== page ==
Once Singularity is ready to go in your specified
$PREFIX base (eg, such as
/usr/local) you may find that there are several
SETUID root components installed (at
$PREFIX/libexec/singularity/bin/). Let’s take a look:
$ find /usr/local/libexec/singularity/ -perm -4000 /usr/local/libexec/singularity/bin/create-suid /usr/local/libexec/singularity/bin/copy-suid /usr/local/libexec/singularity/bin/action-suid /usr/local/libexec/singularity/bin/mount-suid /usr/local/libexec/singularity/bin/import-suid /usr/local/libexec/singularity/bin/export-suid /usr/local/libexec/singularity/bin/expand-suid
Each of the binaries is named accordingly to the action that it is suited for, and generally, each handles the required privilege escalation necessary for Singularity to operate. What specifically requires escalated privileges?
- Mounting (and looping) the Singularity container image
- Creation of the necessary namespaces in the kernel
- Binding host paths into the container
Removing any of these SUID binaries or changing the permissions on them would cause Singularity to utilize the non-SUID workflows. What workflows are we talking about? We tricked you a bit with the command above by limiting to a particular permission - each file with
*-suid also has a non-suid equivalent:
/usr/local/libexec/singularity/bin/create /usr/local/libexec/singularity/bin/action /usr/local/libexec/singularity/bin/copy /usr/local/libexec/singularity/bin/mount /usr/local/libexec/singularity/bin/import /usr/local/libexec/singularity/bin/expand /usr/local/libexec/singularity/bin/export /usr/local/libexec/singularity/bin/bootstrap
While most of these workflows will not properly function without the SUID components, we have provided these fall back executables for sites that wish to limit the SETUID capabilities to the bare essentials/minimum. Under this case, only the
action-suid would be required (this would still allow
run). You can find the setting for
allow suid at the top of the
singularity.conf file, which is typically located in
$PREFIX/etc/singularity/singularity.conf or the
etc directory of the base repo before you install it.
# ALLOW SETUID: [BOOL] # DEFAULT: yes # Should we allow users to utilize the setuid program flow within Singularity? # note1: This is the default mode, and to utilize all features, this option # will need to be enabled. # note2: If this option is disabled, it will rely on the user namespace # exclusively which has not been integrated equally between the different # Linux distributions. allow setuid = yes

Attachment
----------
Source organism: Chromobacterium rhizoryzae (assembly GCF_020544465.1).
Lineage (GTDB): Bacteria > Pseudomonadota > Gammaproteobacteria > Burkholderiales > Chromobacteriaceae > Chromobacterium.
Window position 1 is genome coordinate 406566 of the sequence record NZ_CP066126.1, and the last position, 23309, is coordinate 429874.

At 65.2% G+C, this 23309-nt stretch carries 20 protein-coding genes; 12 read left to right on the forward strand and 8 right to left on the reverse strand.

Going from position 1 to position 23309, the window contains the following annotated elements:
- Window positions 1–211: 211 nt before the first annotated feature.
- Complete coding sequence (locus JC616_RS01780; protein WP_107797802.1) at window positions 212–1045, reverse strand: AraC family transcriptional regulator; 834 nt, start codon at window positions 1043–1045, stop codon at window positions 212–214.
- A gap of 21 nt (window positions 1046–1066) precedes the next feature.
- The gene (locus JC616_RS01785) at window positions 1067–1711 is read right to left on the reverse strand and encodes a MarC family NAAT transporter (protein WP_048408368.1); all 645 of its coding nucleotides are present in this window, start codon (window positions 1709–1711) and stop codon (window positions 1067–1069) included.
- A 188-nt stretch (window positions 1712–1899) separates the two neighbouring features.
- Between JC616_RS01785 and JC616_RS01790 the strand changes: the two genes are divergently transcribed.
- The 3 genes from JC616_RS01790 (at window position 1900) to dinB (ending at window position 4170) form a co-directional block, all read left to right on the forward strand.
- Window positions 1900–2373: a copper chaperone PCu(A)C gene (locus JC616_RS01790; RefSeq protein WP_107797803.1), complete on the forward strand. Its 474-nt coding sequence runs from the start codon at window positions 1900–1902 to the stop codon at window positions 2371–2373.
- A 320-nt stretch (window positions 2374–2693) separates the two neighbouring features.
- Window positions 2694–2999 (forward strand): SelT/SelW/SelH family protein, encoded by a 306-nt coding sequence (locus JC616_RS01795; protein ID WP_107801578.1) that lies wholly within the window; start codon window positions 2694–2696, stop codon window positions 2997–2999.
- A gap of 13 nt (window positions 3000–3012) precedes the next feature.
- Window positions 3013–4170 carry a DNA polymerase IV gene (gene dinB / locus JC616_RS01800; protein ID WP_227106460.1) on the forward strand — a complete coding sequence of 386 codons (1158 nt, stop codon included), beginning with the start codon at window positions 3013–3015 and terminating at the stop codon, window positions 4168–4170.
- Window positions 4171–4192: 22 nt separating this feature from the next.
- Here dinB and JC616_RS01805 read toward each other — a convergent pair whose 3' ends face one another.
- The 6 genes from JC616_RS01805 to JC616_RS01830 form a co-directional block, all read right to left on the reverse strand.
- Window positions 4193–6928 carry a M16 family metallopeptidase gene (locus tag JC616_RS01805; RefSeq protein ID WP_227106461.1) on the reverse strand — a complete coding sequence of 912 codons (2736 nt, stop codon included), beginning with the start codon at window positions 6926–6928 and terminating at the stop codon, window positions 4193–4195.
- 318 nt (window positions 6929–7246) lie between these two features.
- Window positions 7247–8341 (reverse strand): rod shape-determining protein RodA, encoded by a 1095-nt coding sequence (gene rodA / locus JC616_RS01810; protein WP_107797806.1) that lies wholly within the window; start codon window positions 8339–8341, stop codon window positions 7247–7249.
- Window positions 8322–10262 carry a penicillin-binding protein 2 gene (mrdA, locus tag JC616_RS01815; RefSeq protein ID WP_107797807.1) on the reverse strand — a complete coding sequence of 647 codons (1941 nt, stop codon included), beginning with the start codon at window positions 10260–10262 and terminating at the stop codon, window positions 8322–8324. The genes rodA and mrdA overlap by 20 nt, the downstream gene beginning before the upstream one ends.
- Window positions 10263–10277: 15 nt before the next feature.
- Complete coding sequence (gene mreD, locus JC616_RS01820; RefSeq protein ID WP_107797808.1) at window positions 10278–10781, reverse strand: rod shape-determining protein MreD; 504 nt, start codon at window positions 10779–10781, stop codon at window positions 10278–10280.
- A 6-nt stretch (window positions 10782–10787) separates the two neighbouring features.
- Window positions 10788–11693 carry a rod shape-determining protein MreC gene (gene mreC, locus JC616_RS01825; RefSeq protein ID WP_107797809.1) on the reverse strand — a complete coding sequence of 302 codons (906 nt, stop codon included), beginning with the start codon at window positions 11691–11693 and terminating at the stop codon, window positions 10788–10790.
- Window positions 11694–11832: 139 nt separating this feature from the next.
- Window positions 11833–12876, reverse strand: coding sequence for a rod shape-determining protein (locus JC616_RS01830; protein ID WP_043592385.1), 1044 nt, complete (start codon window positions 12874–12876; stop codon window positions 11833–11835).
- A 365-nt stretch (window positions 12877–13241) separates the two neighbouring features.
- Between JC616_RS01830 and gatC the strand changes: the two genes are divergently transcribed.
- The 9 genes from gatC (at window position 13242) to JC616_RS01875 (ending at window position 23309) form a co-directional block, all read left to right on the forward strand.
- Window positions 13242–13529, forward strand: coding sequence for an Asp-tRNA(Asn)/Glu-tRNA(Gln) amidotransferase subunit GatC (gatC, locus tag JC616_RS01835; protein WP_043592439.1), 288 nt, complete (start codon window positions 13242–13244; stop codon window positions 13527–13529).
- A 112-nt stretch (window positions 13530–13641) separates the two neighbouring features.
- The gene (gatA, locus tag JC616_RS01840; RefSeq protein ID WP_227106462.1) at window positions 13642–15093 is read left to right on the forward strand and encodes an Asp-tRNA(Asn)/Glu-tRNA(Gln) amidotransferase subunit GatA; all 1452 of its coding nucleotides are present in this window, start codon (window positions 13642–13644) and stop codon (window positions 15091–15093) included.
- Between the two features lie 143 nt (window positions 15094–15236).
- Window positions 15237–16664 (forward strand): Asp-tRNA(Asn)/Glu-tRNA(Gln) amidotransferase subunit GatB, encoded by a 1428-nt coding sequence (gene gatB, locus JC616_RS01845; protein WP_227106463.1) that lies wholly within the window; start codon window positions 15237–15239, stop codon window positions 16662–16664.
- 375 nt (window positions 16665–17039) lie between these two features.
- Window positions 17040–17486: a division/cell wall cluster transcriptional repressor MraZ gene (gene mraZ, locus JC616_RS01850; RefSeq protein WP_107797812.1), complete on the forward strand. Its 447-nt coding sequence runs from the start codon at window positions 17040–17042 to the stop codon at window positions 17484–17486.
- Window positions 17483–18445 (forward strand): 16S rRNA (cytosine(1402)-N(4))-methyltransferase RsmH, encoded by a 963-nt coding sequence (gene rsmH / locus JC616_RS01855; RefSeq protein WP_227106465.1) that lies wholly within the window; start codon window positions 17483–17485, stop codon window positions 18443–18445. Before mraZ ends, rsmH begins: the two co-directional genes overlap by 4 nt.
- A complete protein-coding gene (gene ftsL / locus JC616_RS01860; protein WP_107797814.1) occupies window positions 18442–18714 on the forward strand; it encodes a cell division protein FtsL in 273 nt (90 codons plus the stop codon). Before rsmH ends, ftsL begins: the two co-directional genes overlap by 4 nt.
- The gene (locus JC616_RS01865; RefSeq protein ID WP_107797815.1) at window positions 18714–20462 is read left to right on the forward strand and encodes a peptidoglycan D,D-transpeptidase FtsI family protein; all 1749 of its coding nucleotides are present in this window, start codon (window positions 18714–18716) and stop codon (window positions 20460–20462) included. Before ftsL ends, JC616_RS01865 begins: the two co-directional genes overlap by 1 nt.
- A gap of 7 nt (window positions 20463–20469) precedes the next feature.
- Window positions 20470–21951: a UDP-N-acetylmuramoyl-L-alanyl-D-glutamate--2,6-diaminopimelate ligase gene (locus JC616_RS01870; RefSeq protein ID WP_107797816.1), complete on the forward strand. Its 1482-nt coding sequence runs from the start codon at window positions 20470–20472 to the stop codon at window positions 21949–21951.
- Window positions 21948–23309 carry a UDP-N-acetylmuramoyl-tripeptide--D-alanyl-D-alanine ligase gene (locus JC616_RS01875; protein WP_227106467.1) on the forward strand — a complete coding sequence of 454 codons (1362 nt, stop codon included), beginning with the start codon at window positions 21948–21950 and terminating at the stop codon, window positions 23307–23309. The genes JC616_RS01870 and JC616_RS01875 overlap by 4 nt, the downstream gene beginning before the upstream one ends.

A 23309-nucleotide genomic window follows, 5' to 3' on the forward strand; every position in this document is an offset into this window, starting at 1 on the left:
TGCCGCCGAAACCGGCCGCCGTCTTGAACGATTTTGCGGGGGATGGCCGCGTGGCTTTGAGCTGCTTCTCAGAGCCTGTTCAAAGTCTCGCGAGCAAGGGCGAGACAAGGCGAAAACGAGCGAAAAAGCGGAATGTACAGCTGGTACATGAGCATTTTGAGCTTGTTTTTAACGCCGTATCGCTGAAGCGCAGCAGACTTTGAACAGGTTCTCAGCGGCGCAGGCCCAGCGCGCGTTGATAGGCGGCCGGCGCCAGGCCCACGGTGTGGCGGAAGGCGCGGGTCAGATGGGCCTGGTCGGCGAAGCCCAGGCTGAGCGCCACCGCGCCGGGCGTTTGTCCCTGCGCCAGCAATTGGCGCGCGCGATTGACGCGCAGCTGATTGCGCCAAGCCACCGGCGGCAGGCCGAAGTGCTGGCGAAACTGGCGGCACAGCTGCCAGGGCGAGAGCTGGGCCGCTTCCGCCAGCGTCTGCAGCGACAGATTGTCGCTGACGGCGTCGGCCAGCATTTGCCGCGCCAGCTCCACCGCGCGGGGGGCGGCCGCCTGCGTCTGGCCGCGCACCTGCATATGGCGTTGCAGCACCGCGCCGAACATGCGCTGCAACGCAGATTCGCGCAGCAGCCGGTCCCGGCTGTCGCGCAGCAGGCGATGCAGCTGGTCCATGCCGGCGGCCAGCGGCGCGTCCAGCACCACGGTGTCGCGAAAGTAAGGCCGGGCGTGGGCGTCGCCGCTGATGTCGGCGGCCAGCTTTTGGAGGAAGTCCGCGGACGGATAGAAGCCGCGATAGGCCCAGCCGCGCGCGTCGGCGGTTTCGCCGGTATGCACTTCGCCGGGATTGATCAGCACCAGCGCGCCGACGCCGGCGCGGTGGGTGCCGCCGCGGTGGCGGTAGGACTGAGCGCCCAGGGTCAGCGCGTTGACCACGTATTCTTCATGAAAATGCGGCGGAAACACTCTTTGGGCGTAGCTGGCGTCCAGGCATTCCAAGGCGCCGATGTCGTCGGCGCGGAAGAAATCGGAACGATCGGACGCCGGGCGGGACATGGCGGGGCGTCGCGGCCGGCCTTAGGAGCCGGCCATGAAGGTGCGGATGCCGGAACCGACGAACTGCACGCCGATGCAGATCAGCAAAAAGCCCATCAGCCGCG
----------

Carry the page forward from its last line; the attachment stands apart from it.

Can I install Singularity as a user?
If you have ever tried to install Singularity as a user, the install may appear to work, but it is these specific functions that require a root user that may lead to errors in this “local installation.” If we go back to the basic idea that a container requires some management of linux namespaces, it will make sense why a root user is required. It is generally impossible to implement any kind of container system without this level of permissions.
A Container Permissions Strategy
As a cluster admin, you want to set up a configuration that is customized for your cluster or shared resource. In the following paragraphs, we will elaborate on this container permissions strategy, giving detail about which users are allowed to run containers, along with image curation and ownership.
Can I limit usage to specific users?
In the configuration file (when installed it is located at
$PREFIX/etc/singularity/singularity.conf) you have complete control over limiting the usage of Singularity to a specific set of users:
# LIMIT CONTAINER OWNERS: [STRING] # DEFAULT: NULL # Only allow containers to be used that are owned by a given user. If this # configuration is undefined (commented or set to NULL), all containers are # allowed to be used. This feature only applies when Singularity is running in # SUID mode and the user is non-root. #limit container owners = gmk, singularity, nobody # LIMIT CONTAINER PATHS: [STRING] # DEFAULT: NULL # Only allow containers to be used that are located within an allowed path # prefix. If this configuration is undefined (commented or set to NULL), # containers will be allowed to run from anywhere on the file system. This # feature only applies when Singularity is running in SUID mode and the user is # non-root. #limit container paths = /scratch, /tmp, /global